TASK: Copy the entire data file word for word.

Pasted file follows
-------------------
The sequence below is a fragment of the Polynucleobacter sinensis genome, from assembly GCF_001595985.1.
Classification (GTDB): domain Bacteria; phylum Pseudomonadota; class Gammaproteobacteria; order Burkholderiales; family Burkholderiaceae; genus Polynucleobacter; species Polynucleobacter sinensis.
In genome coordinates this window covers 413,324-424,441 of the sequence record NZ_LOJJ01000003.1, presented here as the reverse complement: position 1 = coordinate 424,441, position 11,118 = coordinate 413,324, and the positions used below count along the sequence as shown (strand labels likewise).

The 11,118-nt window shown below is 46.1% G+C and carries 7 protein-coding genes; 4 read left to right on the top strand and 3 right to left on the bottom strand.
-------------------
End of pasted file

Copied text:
The sequence below is a fragment of the Polynucleobacter sinensis genome, from assembly GCF_001595985.1.
Classification (GTDB): domain Bacteria; phylum Pseudomonadota; class Gammaproteobacteria; order Burkholderiales; family Burkholderiaceae; genus Polynucleobacter; species Polynucleobacter sinensis.
In genome coordinates this window covers 413,324-424,441 of the sequence record NZ_LOJJ01000003.1, presented here as the reverse complement: position 1 = coordinate 424,441, position 11,118 = coordinate 413,324, and the positions used below count along the sequence as shown (strand labels likewise).

The 11,118-nt window shown below is 46.1% G+C and carries 7 protein-coding genes; 4 read left to right on the top strand and 3 right to left on the bottom strand.